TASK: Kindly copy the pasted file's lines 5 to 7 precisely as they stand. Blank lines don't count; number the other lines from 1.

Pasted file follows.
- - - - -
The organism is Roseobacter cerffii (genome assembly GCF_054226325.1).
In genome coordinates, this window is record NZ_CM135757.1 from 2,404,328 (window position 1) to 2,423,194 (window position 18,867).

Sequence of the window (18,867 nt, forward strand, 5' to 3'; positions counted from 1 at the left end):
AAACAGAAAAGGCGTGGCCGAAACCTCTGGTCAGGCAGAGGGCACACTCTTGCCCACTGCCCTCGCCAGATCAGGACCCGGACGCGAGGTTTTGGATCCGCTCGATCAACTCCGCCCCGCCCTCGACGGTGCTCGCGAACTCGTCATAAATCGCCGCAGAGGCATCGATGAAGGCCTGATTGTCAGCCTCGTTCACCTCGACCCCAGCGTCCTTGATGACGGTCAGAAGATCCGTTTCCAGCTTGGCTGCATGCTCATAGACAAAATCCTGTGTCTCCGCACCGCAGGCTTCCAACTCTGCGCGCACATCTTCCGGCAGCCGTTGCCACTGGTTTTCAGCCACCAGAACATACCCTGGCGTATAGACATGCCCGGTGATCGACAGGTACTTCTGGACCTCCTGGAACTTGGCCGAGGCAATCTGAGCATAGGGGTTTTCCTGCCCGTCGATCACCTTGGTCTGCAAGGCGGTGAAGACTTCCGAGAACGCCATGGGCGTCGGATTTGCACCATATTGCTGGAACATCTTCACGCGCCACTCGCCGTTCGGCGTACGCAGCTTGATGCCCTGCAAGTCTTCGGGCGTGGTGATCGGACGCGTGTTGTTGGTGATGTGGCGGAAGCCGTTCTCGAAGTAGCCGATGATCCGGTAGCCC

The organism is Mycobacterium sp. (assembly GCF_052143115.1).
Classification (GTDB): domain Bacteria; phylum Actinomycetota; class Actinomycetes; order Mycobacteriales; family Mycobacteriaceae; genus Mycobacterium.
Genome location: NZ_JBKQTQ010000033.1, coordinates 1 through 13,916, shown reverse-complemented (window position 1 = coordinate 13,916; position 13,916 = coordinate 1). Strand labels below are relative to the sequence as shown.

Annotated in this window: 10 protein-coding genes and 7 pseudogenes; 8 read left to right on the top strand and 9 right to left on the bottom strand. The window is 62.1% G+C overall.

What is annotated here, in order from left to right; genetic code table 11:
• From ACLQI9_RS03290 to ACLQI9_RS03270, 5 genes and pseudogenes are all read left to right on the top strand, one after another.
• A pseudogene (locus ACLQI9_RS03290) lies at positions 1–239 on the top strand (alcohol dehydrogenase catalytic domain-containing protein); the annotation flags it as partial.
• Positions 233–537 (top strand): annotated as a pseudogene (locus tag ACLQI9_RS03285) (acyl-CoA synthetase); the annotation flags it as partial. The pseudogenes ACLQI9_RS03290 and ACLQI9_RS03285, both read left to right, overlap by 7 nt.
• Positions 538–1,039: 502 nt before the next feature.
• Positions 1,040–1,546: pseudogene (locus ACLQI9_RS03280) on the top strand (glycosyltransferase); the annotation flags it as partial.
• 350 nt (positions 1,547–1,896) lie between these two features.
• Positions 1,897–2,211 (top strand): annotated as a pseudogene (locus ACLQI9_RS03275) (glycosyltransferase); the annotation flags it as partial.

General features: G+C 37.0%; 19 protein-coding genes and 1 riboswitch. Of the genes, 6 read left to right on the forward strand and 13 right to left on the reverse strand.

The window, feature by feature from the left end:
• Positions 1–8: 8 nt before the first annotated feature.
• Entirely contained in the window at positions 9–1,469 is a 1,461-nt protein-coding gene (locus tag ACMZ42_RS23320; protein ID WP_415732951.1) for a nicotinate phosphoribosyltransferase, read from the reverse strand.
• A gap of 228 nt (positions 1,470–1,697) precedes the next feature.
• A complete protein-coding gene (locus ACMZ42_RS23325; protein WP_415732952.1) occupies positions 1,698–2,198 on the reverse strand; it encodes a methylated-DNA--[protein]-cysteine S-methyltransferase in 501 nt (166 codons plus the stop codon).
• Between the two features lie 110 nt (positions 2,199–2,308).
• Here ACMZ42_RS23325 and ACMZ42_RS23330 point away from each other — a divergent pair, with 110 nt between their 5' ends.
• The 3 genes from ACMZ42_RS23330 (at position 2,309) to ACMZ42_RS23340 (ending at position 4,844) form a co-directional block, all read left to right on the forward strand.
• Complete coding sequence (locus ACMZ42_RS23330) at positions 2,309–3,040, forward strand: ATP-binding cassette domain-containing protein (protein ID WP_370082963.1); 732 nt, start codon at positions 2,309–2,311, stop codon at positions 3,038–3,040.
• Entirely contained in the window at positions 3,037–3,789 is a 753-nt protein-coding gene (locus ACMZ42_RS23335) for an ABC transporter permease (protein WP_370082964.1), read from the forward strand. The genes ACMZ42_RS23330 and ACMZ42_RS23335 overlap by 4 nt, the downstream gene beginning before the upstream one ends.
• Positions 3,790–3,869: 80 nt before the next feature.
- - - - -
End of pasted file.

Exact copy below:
The organism is Mycobacterium sp. (assembly GCF_052143115.1).
Classification (GTDB): domain Bacteria; phylum Actinomycetota; class Actinomycetes; order Mycobacteriales; family Mycobacteriaceae; genus Mycobacterium.
Genome location: NZ_JBKQTQ010000033.1, coordinates 1 through 13,916, shown reverse-complemented (window position 1 = coordinate 13,916; position 13,916 = coordinate 1). Strand labels below are relative to the sequence as shown.